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UW-Madison researchers develop quick, saliva-based test for measuring fertility hormone levels

UW-Madison researchers develop quick, saliva-based test for measuring fertility hormone levels

Doubts about their ability to become pregnant affect as many as 25 percent of American women, and solving that problem is the basic business plan for BluDiagnostics. Although the startup company was born in the University of Wisconsin-Madison Biochemistry Department, co-founder Katie Brenner says the idea came directly from her own difficulty with conception. [More]
Experimental therapy has over 90% remission rate for advanced leukemia patients

Experimental therapy has over 90% remission rate for advanced leukemia patients

Twenty-seven of 29 patients with an advanced type of leukemia that had proved resistant to multiple other forms of therapy went into remission after their T cells (disease-fighting immune cells) were genetically engineered to fight their cancers. [More]
Many teenage mothers do not follow safe sleeping practices for preventing SIDS

Many teenage mothers do not follow safe sleeping practices for preventing SIDS

Sudden unexpected infant death (SUID), which includes sudden infant death syndrome (SIDS), is the leading cause of death in infants 1 month to 1 year of age in the United States. Although the reason is unknown, maternal age less than 20 years is associated with an increased risk of SIDS. In a new study scheduled for publication in The Journal of Pediatrics, researchers found that although teenage mothers know the recommendations in regards to safe sleeping practices, many deliberately do not follow those recommendations. [More]
Hot packs or hot-water immersion may be effective in treating jellyfish stings

Hot packs or hot-water immersion may be effective in treating jellyfish stings

A recent study by researchers at the University of Hawaiʻi at Mānoa, published this month in the journal Toxins, may finally put to rest the ongoing debate about whether to use cold or heat to treat jellyfish stings. Their systematic and critical review provides overwhelming evidence that clinical outcomes from all kinds of jellyfish stings are improved following treatment with hot packs or hot-water immersion. [More]
NPS MedicineWise reminds Australians to prevent overuse and misuse of antibiotics

NPS MedicineWise reminds Australians to prevent overuse and misuse of antibiotics

Following from last night’s Catalyst episode, ‘Antibiotic Resistance’ on ABC TV examining Australia’s profligate use of antibiotics, NPS MedicineWise is reminding Australians to preserve the miracle of antibiotics by avoiding antibiotics when they’re not needed. [More]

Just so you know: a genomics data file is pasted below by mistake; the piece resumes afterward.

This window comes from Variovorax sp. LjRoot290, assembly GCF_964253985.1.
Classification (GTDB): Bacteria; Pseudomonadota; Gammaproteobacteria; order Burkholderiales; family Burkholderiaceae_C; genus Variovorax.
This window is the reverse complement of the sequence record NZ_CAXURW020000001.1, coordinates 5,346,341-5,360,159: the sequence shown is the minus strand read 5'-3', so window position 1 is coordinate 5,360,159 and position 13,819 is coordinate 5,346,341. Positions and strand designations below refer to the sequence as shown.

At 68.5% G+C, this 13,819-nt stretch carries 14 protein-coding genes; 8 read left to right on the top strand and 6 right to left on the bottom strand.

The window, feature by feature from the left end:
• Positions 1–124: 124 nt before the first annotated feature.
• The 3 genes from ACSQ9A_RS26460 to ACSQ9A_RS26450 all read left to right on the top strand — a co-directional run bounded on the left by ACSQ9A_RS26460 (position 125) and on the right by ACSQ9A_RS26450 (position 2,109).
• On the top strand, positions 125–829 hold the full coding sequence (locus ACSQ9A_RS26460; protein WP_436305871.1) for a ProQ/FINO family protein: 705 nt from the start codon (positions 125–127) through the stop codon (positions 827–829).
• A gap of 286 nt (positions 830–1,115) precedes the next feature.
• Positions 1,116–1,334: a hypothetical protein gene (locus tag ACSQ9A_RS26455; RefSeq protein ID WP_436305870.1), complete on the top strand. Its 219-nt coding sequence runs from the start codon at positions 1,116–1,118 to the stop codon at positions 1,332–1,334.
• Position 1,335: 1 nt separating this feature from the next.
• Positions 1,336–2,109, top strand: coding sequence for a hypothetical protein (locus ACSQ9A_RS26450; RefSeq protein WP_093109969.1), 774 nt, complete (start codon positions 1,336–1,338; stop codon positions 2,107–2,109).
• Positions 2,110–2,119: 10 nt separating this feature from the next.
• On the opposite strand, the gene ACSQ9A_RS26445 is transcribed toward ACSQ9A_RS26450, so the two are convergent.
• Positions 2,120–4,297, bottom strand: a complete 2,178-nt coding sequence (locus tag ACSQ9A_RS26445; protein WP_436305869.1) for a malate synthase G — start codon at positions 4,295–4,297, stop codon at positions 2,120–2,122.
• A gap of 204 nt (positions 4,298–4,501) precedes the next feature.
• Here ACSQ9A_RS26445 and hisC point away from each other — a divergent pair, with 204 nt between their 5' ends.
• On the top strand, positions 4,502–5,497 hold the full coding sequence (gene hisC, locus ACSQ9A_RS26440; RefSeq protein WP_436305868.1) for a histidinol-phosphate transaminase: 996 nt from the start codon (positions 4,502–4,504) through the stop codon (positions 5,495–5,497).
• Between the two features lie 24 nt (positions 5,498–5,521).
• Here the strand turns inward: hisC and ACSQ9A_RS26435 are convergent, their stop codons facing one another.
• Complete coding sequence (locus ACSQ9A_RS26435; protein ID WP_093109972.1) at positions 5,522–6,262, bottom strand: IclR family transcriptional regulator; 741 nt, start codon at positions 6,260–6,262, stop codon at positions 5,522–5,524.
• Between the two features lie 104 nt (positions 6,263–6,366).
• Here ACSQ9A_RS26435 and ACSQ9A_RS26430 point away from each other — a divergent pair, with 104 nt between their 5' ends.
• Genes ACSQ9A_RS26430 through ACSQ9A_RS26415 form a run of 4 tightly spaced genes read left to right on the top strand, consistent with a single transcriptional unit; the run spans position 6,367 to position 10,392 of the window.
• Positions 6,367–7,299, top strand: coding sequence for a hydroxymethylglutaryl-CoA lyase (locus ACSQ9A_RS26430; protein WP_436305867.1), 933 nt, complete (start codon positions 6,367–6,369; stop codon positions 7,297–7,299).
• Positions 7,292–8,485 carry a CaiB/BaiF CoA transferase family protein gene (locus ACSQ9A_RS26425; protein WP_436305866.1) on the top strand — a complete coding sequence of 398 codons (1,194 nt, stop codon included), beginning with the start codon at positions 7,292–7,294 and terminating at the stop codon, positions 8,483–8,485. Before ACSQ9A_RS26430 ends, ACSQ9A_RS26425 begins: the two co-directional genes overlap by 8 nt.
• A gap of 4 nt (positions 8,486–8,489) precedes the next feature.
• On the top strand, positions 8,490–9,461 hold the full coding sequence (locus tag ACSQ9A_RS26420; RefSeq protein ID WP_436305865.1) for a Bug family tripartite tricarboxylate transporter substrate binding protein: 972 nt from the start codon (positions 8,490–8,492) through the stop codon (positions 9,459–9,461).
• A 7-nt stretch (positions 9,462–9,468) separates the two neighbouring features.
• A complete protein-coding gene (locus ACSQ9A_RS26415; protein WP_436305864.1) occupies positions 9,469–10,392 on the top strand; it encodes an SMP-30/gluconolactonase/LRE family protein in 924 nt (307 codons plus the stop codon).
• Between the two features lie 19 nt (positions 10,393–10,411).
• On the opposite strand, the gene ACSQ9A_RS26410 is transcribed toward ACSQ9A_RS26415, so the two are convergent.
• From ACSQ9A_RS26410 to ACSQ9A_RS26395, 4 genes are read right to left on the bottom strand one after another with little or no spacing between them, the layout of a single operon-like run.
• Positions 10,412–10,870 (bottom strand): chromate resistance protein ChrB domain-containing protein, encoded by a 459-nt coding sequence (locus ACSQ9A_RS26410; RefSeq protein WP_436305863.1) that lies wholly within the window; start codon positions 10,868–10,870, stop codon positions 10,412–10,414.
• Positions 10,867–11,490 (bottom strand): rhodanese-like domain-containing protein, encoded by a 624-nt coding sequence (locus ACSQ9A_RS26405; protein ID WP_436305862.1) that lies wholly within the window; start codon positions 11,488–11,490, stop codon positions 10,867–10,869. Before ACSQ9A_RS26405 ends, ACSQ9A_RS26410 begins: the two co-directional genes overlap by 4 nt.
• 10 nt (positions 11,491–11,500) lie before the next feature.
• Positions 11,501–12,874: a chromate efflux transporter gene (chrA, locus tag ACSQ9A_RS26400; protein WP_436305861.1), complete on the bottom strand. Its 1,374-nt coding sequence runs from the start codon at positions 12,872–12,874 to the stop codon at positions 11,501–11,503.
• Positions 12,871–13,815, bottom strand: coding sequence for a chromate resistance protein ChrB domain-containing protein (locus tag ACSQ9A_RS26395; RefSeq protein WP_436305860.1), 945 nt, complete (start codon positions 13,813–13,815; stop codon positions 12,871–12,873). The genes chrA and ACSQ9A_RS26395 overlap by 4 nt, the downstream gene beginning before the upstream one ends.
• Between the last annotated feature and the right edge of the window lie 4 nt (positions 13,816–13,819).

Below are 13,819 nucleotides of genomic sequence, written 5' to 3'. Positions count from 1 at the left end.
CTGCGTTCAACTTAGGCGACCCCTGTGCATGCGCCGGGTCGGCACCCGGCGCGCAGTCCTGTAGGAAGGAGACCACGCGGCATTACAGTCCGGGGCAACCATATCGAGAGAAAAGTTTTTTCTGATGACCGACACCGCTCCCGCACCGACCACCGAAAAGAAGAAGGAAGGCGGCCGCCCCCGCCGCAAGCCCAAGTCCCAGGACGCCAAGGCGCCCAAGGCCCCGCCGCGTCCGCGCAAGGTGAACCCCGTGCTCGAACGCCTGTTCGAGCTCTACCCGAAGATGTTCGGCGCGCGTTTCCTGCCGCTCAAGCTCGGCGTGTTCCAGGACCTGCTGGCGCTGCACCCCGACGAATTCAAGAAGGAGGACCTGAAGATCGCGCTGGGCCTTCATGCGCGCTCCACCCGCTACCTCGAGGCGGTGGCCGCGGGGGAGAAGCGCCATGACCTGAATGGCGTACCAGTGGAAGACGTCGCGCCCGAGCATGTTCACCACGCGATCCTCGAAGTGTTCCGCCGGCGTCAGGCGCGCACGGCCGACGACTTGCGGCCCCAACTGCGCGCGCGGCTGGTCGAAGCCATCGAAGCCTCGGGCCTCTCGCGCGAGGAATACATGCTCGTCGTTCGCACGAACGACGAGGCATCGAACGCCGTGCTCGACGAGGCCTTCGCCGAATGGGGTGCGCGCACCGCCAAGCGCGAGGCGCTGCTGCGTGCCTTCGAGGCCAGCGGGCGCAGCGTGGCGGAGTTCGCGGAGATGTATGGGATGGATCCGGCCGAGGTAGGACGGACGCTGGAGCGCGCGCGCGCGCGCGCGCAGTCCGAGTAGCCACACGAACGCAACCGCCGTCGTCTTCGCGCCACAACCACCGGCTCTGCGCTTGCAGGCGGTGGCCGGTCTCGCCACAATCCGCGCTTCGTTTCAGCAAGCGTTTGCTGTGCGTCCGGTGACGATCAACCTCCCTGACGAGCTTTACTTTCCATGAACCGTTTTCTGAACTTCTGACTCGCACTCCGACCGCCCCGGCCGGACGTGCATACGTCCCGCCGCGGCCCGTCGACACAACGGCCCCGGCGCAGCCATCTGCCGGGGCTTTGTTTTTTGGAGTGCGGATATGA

DKFZ researchers develop new methods to study disease-relevant changes in production of oxidants

DKFZ researchers develop new methods to study disease-relevant changes in production of oxidants

There are many false beliefs and myths about the role of oxidants and antioxidants in the human body. Traditionally, oxidants are presented as harmful and antioxidants as health-promoting. However, scientists have known for many years that endogenous oxidants are essential chemical messengers that help keep up the functions of the organism. [More]
Panasonic’s new TwinGuard -86˚C chest freezers provide ultimate protection for valuable biological samples

Panasonic’s new TwinGuard -86˚C chest freezers provide ultimate protection for valuable biological samples

Panasonic’s new TwinGuard -86˚C chest freezers deliver the unsurpassed level of safety and sample security that is critical for valuable biological samples alongside exceptional ease of use and data monitoring. [More]
Study examines use of cryoablation to reduce phantom limb pain

Study examines use of cryoablation to reduce phantom limb pain

J. David Prologo, MD, delivered new findings from an Emory Interventional Radiology and Image Guided Medicine study at the Society of Interventional Radiology's 2016 Annual Scientific Meeting. The study examines the use of cryoablation, or extreme cold, to reduce phantom limb pain (PLP) - a condition that causes individuals to perceive chronic pain in amputated limbs. Emory's study shows interventional radiologists who applied cold blasts to patients suffering from PLP significantly reduced their level of pain. [More]
Researchers develop novel method to store microfluidic devices for CD4 T cell testing

Researchers develop novel method to store microfluidic devices for CD4 T cell testing

Providing vital health care services to people in developing countries without reliable electricity, refrigeration and state-of-the-art medical equipment poses a number of challenges. Inspired by pregnancy tests, researchers from Florida Atlantic University, Stanford University, and Baskent University in Turkey, have developed a novel method to store microfluidic devices for CD4 T cell testing in extreme weather conditions for up to six months without refrigeration. [More]